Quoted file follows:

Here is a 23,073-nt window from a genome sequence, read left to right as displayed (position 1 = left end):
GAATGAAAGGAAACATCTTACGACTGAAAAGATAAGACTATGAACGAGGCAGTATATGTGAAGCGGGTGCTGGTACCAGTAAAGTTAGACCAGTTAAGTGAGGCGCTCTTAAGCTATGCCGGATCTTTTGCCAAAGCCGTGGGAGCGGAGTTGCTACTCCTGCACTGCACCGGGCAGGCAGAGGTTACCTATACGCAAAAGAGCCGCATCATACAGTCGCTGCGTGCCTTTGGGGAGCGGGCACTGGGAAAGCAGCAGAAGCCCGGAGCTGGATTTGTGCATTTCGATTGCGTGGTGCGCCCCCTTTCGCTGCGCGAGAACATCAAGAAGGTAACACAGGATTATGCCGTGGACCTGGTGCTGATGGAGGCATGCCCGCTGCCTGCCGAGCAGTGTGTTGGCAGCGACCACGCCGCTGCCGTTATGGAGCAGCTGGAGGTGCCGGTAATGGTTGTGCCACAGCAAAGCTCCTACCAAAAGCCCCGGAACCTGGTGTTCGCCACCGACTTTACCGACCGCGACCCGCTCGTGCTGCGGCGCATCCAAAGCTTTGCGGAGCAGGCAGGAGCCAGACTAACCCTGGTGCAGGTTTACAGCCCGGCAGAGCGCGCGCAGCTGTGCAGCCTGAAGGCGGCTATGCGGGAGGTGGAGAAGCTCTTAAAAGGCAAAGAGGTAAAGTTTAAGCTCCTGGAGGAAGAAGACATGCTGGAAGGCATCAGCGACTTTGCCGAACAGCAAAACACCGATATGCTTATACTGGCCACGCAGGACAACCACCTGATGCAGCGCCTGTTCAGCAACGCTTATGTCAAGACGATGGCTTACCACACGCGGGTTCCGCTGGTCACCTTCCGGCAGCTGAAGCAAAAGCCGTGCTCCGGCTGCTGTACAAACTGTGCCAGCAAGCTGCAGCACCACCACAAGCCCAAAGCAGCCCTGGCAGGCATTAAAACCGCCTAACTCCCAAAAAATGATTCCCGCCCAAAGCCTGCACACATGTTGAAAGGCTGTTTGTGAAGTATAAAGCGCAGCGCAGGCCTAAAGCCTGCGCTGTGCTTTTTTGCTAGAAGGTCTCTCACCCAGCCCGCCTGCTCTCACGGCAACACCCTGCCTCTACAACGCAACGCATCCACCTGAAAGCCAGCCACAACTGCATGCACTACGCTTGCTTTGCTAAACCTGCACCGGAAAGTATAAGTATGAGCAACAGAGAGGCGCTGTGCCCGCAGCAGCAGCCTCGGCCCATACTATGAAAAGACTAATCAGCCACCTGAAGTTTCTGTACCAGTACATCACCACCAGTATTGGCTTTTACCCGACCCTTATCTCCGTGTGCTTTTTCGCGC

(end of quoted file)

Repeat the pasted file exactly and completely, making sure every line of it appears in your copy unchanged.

Here is a 23,073-nt window from a genome sequence, read left to right as displayed (position 1 = left end):
GAATGAAAGGAAACATCTTACGACTGAAAAGATAAGACTATGAACGAGGCAGTATATGTGAAGCGGGTGCTGGTACCAGTAAAGTTAGACCAGTTAAGTGAGGCGCTCTTAAGCTATGCCGGATCTTTTGCCAAAGCCGTGGGAGCGGAGTTGCTACTCCTGCACTGCACCGGGCAGGCAGAGGTTACCTATACGCAAAAGAGCCGCATCATACAGTCGCTGCGTGCCTTTGGGGAGCGGGCACTGGGAAAGCAGCAGAAGCCCGGAGCTGGATTTGTGCATTTCGATTGCGTGGTGCGCCCCCTTTCGCTGCGCGAGAACATCAAGAAGGTAACACAGGATTATGCCGTGGACCTGGTGCTGATGGAGGCATGCCCGCTGCCTGCCGAGCAGTGTGTTGGCAGCGACCACGCCGCTGCCGTTATGGAGCAGCTGGAGGTGCCGGTAATGGTTGTGCCACAGCAAAGCTCCTACCAAAAGCCCCGGAACCTGGTGTTCGCCACCGACTTTACCGACCGCGACCCGCTCGTGCTGCGGCGCATCCAAAGCTTTGCGGAGCAGGCAGGAGCCAGACTAACCCTGGTGCAGGTTTACAGCCCGGCAGAGCGCGCGCAGCTGTGCAGCCTGAAGGCGGCTATGCGGGAGGTGGAGAAGCTCTTAAAAGGCAAAGAGGTAAAGTTTAAGCTCCTGGAGGAAGAAGACATGCTGGAAGGCATCAGCGACTTTGCCGAACAGCAAAACACCGATATGCTTATACTGGCCACGCAGGACAACCACCTGATGCAGCGCCTGTTCAGCAACGCTTATGTCAAGACGATGGCTTACCACACGCGGGTTCCGCTGGTCACCTTCCGGCAGCTGAAGCAAAAGCCGTGCTCCGGCTGCTGTACAAACTGTGCCAGCAAGCTGCAGCACCACCACAAGCCCAAAGCAGCCCTGGCAGGCATTAAAACCGCCTAACTCCCAAAAAATGATTCCCGCCCAAAGCCTGCACACATGTTGAAAGGCTGTTTGTGAAGTATAAAGCGCAGCGCAGGCCTAAAGCCTGCGCTGTGCTTTTTTGCTAGAAGGTCTCTCACCCAGCCCGCCTGCTCTCACGGCAACACCCTGCCTCTACAACGCAACGCATCCACCTGAAAGCCAGCCACAACTGCATGCACTACGCTTGCTTTGCTAAACCTGCACCGGAAAGTATAAGTATGAGCAACAGAGAGGCGCTGTGCCCGCAGCAGCAGCCTCGGCCCATACTATGAAAAGACTAATCAGCCACCTGAAGTTTCTGTACCAGTACATCACCACCAGTATTGGCTTTTACCCGACCCTTATCTCCGTGTGCTTTTTCGCGC